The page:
Finding the right medical insurance policy can be a very time-consuming task and prone to error as the insurance companies usually have many exclusions and exceptions in their coverage policies. It’s very important to read the fine print to be sure you know what you are getting in the policy. A good alternative is to engage an independent insurance broker who has in-depth knowledge of policies from various insurance companies and can recommend you a policy that’s best suited to your particular requirements.
Primary healthcare costs
Day-to-day healthcare services are relativey affordable in Singapore. A routine check-up with a General Practicioner plus (generic) medicine will likely cost you around S$20-S$30 while blood-work and x-ray will cost you around S$50-S$80. Roughly 20% of primary health care is provided through the government polyclinics, while the remaining 80% is provided through some 2,000 private medical clinics. Specialist consultation in a private clinic might cost you between S$75 -S$125.
Hospitalization charges vary depending on the type of ward choosen. Wards in Singapore vary from open wards with no air-con in place to a private medical suite that resembles a royal suite at a 5-star hotel. Accordingly the daily charges for a ward can vary from S$30 to S$3000. Charges between government and private hospitals for non-subsidized patients are very similar. For more details on charges by various Singapore hospitals, refer to MOH web page.
Recently, PM of Singapore, Lee Hsien said “providing good and advanced healthcare is too hard”. Despite the fact that people of Singapore have spent a lot of their hard earned money on taxes to get medical schemes like Medisave and Medishield; the health care expenses are so raised that you still need to spend money on private insurance coverage schemes to get fully covered. The problems as well as the disadvantages of the Singapore healthcare model include over dependency on market pricing, no world class system, poor pricing properties, wastefulness of resources on medical tourism, and a few more.
How Singapore healthcare is better that US healthcare?
Here’s what Singapore’s conservative admirers get right: Singapore really is the only truly universal health insurance system in the world based on the idea that patients, not insurers, should bear the costs of routine care.
Why are conservatives so taken with Singapore? The American Enterprise Institute’s glowing write-up explains it well:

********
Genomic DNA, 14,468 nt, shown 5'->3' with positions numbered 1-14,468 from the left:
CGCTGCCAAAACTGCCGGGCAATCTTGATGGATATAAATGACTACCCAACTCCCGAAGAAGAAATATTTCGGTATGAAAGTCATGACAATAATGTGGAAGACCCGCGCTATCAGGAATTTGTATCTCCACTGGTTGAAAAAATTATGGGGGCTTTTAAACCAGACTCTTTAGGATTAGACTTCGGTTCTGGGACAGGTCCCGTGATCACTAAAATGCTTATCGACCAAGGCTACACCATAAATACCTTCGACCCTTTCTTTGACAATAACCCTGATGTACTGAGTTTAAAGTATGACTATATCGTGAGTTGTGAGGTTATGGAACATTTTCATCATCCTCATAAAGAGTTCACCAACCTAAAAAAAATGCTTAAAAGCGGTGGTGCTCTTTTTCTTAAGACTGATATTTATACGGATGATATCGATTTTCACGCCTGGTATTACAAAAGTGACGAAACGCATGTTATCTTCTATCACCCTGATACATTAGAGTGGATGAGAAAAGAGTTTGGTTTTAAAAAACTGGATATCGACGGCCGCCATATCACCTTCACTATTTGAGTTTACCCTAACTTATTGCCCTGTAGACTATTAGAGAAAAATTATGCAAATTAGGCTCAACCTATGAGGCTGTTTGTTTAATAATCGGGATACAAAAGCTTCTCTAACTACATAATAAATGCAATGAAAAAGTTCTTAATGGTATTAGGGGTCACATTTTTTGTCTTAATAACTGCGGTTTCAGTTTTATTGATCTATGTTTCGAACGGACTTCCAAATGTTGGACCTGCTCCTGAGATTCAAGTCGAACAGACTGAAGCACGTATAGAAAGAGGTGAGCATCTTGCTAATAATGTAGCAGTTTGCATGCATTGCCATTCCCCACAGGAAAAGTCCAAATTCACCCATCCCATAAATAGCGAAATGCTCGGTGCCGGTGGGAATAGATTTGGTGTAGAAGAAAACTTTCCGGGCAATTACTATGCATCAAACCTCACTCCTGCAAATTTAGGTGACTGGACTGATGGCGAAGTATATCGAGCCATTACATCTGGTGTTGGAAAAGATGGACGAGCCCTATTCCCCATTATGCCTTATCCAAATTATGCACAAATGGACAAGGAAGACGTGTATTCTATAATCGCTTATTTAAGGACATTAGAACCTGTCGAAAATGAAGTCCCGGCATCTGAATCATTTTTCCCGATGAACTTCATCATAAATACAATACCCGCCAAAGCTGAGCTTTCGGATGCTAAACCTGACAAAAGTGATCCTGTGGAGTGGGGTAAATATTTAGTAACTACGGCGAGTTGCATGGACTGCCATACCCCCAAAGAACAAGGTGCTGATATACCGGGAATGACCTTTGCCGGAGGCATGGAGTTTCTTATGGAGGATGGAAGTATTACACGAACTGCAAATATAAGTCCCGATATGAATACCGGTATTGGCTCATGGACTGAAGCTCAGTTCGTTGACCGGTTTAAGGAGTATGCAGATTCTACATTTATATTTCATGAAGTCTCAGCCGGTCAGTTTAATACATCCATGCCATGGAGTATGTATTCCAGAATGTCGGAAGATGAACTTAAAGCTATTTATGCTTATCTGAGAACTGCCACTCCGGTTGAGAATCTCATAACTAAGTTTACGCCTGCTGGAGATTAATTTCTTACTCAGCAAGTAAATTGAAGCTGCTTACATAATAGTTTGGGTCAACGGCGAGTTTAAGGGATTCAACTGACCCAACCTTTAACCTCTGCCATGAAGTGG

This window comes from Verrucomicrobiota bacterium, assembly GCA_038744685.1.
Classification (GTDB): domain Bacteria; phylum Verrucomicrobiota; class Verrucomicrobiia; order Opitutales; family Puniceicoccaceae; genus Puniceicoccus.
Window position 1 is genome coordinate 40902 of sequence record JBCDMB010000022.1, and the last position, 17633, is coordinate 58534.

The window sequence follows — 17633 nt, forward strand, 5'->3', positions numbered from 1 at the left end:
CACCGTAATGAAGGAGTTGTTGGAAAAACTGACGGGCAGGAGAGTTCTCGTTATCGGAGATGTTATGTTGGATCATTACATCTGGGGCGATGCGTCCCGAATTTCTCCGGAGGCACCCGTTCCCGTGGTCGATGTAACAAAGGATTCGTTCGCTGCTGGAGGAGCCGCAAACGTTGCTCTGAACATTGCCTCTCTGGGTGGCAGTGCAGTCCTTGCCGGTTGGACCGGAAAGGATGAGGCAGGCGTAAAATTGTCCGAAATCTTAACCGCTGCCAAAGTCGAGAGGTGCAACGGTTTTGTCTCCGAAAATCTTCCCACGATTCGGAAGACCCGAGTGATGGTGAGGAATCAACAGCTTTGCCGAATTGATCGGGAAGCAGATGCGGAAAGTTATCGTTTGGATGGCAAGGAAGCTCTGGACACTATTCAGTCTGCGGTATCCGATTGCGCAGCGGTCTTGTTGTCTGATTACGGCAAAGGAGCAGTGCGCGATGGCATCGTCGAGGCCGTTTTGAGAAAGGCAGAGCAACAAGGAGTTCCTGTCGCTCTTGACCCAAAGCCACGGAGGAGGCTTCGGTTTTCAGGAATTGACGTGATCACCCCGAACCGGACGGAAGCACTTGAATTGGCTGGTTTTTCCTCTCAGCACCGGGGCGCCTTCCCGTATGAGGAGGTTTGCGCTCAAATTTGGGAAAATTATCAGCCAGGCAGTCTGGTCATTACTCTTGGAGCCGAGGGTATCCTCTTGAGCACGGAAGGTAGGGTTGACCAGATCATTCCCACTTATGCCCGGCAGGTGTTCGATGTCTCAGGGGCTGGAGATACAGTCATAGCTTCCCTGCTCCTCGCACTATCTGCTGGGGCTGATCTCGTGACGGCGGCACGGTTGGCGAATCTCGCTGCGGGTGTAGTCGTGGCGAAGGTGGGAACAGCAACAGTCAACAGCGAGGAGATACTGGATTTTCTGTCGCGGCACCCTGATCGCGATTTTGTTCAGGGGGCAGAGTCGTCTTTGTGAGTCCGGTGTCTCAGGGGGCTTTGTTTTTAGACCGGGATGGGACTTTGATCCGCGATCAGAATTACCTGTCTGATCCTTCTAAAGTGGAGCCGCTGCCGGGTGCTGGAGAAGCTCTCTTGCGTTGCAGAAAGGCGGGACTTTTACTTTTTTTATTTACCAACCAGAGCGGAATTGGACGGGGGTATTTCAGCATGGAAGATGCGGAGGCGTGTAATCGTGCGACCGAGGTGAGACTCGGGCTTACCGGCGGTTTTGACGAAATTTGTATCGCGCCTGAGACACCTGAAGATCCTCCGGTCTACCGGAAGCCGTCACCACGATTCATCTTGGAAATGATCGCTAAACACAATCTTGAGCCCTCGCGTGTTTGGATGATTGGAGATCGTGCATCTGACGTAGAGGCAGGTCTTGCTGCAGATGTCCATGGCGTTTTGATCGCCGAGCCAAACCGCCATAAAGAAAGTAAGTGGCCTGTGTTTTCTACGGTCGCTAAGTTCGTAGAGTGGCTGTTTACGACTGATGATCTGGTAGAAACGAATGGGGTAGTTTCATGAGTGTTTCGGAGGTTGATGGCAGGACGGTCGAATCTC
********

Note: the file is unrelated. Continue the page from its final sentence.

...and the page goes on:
What’s the reason for Singapore’s success? It’s not government spending. The state, using taxes, funds only about one-fourth of Singapore’s total health costs. Individuals and their employers pay for the rest. In fact, the latest figures show that Singapore’s government spends only $381 (all dollars in this article are U.S.) per capita on health—or one-seventh what the U.S. government spends.
Singapore’s system requires individuals to take responsibility for their own health, and for much of their own spending on medical care.
But Singapore isn’t a free market utopia. Quite the opposite, really. It’s a largely state-run health care system where the government designed the insurance products with a healthy appreciation for free market principles — the kind of policy Milton Friedman might have crafted if he’d been a socialist.
Unlike in America, where the government’s main role is in managing insurance programs, Singapore’s government controls and pays for much of the medical system itself — hospitals are overwhelmingly public, a large portion of doctors work directly for the state, patients can only use their Medisave accounts to purchase preapproved drugs, and the government subsidizes many medical bills directly.
What Singapore shows is that unusual fusions of conservative and liberal ideas in health care really are possible. Singapore is a place where the government acts to keep costs low and then uses those low costs to make a market-driven insurance system possible. One thing you quickly realize when studying their system is it would be a disaster if you tried to impose it in a country with America’s out-of-control medical prices.
That speaks to the more depressing lesson of Singapore. As soon as you begin seriously comparing where they are, and how their system works, to where the US is, and how our system works, it becomes painfully clear how far America is from having the institutions or preconditions for truly radical health care reform.
The Singapore health care system focuses on preventative care as well as disposing of abuse of medical care, and that is why their system is very effective and successful even with a few flaws. The citizens are highly educated on making healthy choices and maintaining health standards to prevent health care requirements. The government of Singapore likewise ensures that the medical care (basic) is accessible and available to everyone. They have successfully implemented great programs for child immunisations such as like measles, tetanus, and tuberculosis, and screening programs for complex conditions such as cancer and heart disease. Apart from this, dental care is also encouraged by the government, which is almost impossible in the states unless it is a traumatic condition. They use simple and effective strategies and give priority to the healthcare. This is why, their healthcare system is better from many economically strong nations.